Take Care of Yourself This Fall!

October 9, 2009 at 4:21 pm Leave a comment

Fall is one of my favourite times of the year. I love getting outside and taking photos of the changing leaves and breathing in the crisp air. And of course, there is always the sensational Thanksgiving dinner to look forward to…Now I am really excited for this weekend!

Unfortunately, the beginning of fall also means damp and cloudy days, especially in Vancouver. For our asthma-sufferers the falling leaves signal the beginning of an uncomfortable season.

With over 500 visits per year, clinic staff at BC Children’s Asthma Education Clinic are  busy year-round but used to seeing a spike in referrals to their clinic at this time of year. With kids returning to school, spending more time indoors, and having greater exposure to mold and viruses like flu, the clinic will see many children and their families from fall into the winter months.

“Eighty to 90 per cent of our referrals come from the BC Children’s Emergency department,” says Ingrid Baerg, asthma educator at BC Children’s Hospital’s Asthma Education Clinic.     (stats and quotes courtesy of BC Children’s Hospital Communications Department)

BC Children’s Hospital, in conjunction with the Child & Family Research Institute are fighting back and trying to find out more about asthma and how they can help care for kids with the disease.

Here is an article, originally published in Speaking of Children magazine that explains what cutting edge research is being done in this area.

Tracing a New EpidemicResearch - Asthma 2

Researchers at the Child & Family Research Institute launch a new study to find out why asthma and allergies have reached epidemic proportions among today’s kids.

by Terra Scheer

“We try to live a normal life, but asthma and allergies stop him from doing a lot of things,” says Graciala Leon of her son Jean Paul Mata Leon.  Asthma is more than an inconvenience for the nine-year-old; on several occasions it has threatened his life. Twice this year alone, he has wound up in BC Children’s Hospital’s Pediatric Intensive Care Unit with severely inflamed lungs.

“It’s well accepted that more children have allergies and asthma than past generations, but the medical profession still doesn’t understand why,” says Dr. Stuart Turvey, a researcher at the Child & Family Research Institute at Children’s. “Up to 15 per cent of children today have asthma and something has happened in the way we live to cause this epidemic.”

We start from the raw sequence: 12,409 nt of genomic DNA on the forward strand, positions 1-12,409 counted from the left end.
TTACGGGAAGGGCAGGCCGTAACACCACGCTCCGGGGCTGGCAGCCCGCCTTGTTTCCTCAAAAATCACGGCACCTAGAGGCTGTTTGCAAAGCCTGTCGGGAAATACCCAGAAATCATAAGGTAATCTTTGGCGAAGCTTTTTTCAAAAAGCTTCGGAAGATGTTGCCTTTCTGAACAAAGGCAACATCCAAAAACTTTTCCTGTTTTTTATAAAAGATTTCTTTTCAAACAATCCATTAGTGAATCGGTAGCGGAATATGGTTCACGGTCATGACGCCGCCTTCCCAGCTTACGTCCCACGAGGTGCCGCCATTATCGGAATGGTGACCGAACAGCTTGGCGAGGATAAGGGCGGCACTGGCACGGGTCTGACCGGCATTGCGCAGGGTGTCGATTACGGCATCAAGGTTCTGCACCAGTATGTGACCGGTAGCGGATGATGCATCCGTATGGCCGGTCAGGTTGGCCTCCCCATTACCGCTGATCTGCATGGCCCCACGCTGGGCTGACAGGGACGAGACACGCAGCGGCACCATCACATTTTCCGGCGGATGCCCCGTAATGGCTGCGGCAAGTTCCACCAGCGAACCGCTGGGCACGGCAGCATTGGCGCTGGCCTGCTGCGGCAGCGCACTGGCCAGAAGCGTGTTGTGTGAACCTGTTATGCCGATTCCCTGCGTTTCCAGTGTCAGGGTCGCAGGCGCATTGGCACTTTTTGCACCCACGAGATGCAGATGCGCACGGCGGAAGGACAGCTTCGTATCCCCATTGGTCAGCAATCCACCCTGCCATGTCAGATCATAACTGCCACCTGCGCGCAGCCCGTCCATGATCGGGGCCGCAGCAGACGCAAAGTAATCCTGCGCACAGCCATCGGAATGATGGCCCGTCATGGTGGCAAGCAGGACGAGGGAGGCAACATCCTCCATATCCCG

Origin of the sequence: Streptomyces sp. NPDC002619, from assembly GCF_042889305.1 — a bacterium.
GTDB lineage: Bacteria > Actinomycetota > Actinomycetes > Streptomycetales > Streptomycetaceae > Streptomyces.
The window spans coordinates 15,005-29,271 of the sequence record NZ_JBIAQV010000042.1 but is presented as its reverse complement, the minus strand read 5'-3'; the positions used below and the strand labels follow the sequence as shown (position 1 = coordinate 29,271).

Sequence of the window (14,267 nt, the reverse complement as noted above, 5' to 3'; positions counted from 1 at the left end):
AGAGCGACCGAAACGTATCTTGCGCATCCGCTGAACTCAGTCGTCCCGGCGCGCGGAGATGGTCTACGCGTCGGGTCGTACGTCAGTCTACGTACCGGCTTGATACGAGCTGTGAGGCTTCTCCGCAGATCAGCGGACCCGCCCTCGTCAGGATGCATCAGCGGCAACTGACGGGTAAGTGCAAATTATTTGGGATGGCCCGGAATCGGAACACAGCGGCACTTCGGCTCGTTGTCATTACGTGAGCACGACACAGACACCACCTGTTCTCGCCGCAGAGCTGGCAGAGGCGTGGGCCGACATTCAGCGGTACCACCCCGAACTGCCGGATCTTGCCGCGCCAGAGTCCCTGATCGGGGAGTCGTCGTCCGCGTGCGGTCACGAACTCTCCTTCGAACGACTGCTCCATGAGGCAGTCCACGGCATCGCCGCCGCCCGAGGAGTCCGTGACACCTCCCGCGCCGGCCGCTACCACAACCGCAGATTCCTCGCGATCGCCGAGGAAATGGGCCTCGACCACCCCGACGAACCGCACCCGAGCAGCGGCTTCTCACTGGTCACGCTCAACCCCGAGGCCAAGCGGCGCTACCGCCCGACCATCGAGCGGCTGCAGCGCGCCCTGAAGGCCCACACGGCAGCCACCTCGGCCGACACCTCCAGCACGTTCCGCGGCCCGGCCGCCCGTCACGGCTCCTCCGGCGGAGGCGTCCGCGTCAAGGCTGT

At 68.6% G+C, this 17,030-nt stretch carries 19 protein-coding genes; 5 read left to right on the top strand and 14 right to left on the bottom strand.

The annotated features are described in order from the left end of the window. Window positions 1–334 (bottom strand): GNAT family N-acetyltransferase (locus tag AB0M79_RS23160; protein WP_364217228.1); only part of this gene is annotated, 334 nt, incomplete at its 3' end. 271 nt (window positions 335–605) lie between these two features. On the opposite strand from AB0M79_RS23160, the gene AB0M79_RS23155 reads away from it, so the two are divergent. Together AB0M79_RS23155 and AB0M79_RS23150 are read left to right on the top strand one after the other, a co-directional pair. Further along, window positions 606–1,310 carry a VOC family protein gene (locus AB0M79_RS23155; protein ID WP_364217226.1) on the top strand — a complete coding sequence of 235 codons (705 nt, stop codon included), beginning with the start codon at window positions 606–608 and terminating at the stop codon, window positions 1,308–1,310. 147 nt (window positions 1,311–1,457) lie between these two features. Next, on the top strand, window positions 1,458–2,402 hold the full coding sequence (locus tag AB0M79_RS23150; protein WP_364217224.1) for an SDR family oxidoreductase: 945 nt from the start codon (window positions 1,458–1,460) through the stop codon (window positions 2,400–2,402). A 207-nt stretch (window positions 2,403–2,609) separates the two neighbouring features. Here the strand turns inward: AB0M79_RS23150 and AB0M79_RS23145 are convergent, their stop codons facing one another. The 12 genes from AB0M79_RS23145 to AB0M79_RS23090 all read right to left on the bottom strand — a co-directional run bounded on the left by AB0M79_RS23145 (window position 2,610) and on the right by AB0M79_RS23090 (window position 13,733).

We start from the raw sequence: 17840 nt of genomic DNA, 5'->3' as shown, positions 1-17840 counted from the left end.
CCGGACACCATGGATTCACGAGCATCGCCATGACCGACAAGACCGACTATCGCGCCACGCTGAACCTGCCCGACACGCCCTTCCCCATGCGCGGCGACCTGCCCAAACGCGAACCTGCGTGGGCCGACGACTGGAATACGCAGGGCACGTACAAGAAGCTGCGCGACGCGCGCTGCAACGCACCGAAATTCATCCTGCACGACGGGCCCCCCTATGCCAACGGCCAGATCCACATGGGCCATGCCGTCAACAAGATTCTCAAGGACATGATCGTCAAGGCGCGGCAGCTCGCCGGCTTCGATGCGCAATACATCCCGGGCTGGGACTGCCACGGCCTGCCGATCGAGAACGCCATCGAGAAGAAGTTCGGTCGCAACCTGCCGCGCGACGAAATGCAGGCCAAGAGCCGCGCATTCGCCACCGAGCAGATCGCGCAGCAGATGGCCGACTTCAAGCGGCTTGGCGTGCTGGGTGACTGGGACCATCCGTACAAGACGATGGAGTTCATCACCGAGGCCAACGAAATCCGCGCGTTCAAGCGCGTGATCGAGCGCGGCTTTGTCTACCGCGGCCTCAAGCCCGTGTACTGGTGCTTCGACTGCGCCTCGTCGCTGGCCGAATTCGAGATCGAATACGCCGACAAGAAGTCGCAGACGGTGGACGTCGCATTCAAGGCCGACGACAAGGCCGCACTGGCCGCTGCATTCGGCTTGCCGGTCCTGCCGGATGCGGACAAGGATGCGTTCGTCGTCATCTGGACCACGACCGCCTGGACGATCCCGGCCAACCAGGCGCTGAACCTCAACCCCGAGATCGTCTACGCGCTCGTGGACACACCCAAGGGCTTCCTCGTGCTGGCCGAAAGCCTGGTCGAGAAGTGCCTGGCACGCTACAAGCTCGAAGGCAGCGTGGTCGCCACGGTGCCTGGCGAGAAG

Dr. Turvey is a member of the research institute’s Infectious and Inflammatory Diseases research program. He is also a leading member of the Canadian Healthy Infant Longitudinal Development Study. This allergy study, the biggest of its kind in Canada, will follow 5,000 Canadian women through their pregnancies and until their children are five years old.

To better understand the environmental and psychological factors that may cause a child to develop asthma and allergies, researchers will catalogue everything from the presence of dust, air quality and the type of home heating system, to environmental influences in the neighbourhood, and stress on mom and child. “We’re approaching this study with a holistic and integrated view of disease, recognizing that children aren’t born into a sterile world,” says Dr. Turvey.

As Dr. Turvey and his colleagues gather data that will eventually lead to a better understanding of asthma, Jean Paul and others must learn to contend with their conditions. “He has to be careful visiting friends’ houses, he eats a special diet, and uses an inhaler every day, twice a day,” says Graciala. “He stays home sick a lot, which is hard on both of us.”

In time, Dr. Turvey’s research may shed light on the prevention of asthma and on what makes a healthy home environment. Ideally, it will help future generations of kids live without fear of asthma attacks.

Be safe and have a wonderful Thanksgiving weekend.


Entry filed under: Super Community.

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